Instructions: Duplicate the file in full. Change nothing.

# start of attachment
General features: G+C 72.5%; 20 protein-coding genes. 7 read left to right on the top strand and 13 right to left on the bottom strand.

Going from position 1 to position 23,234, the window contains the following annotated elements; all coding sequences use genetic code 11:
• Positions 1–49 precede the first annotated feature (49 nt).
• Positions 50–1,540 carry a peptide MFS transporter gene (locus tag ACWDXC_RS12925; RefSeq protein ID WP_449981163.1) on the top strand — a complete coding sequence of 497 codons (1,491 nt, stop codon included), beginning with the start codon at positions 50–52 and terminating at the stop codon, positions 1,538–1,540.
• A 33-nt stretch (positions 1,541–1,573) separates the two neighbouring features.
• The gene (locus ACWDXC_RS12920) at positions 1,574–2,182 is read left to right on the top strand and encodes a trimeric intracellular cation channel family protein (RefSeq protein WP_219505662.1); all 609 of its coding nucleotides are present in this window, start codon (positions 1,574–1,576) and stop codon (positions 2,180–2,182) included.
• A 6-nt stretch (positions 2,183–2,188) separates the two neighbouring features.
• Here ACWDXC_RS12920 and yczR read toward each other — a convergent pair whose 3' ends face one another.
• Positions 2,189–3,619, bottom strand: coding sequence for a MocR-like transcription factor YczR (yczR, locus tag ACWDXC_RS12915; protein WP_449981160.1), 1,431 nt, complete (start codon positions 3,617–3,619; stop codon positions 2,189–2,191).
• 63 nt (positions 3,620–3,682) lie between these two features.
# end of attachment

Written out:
General features: G+C 72.5%; 20 protein-coding genes. 7 read left to right on the top strand and 13 right to left on the bottom strand.

Going from position 1 to position 23,234, the window contains the following annotated elements; all coding sequences use genetic code 11:
• Positions 1–49 precede the first annotated feature (49 nt).
• Positions 50–1,540 carry a peptide MFS transporter gene (locus tag ACWDXC_RS12925; RefSeq protein ID WP_449981163.1) on the top strand — a complete coding sequence of 497 codons (1,491 nt, stop codon included), beginning with the start codon at positions 50–52 and terminating at the stop codon, positions 1,538–1,540.
• A 33-nt stretch (positions 1,541–1,573) separates the two neighbouring features.
• The gene (locus ACWDXC_RS12920) at positions 1,574–2,182 is read left to right on the top strand and encodes a trimeric intracellular cation channel family protein (RefSeq protein WP_219505662.1); all 609 of its coding nucleotides are present in this window, start codon (positions 1,574–1,576) and stop codon (positions 2,180–2,182) included.
• A 6-nt stretch (positions 2,183–2,188) separates the two neighbouring features.
• Here ACWDXC_RS12920 and yczR read toward each other — a convergent pair whose 3' ends face one another.
• Positions 2,189–3,619, bottom strand: coding sequence for a MocR-like transcription factor YczR (yczR, locus tag ACWDXC_RS12915; protein WP_449981160.1), 1,431 nt, complete (start codon positions 3,617–3,619; stop codon positions 2,189–2,191).
• 63 nt (positions 3,620–3,682) lie between these two features.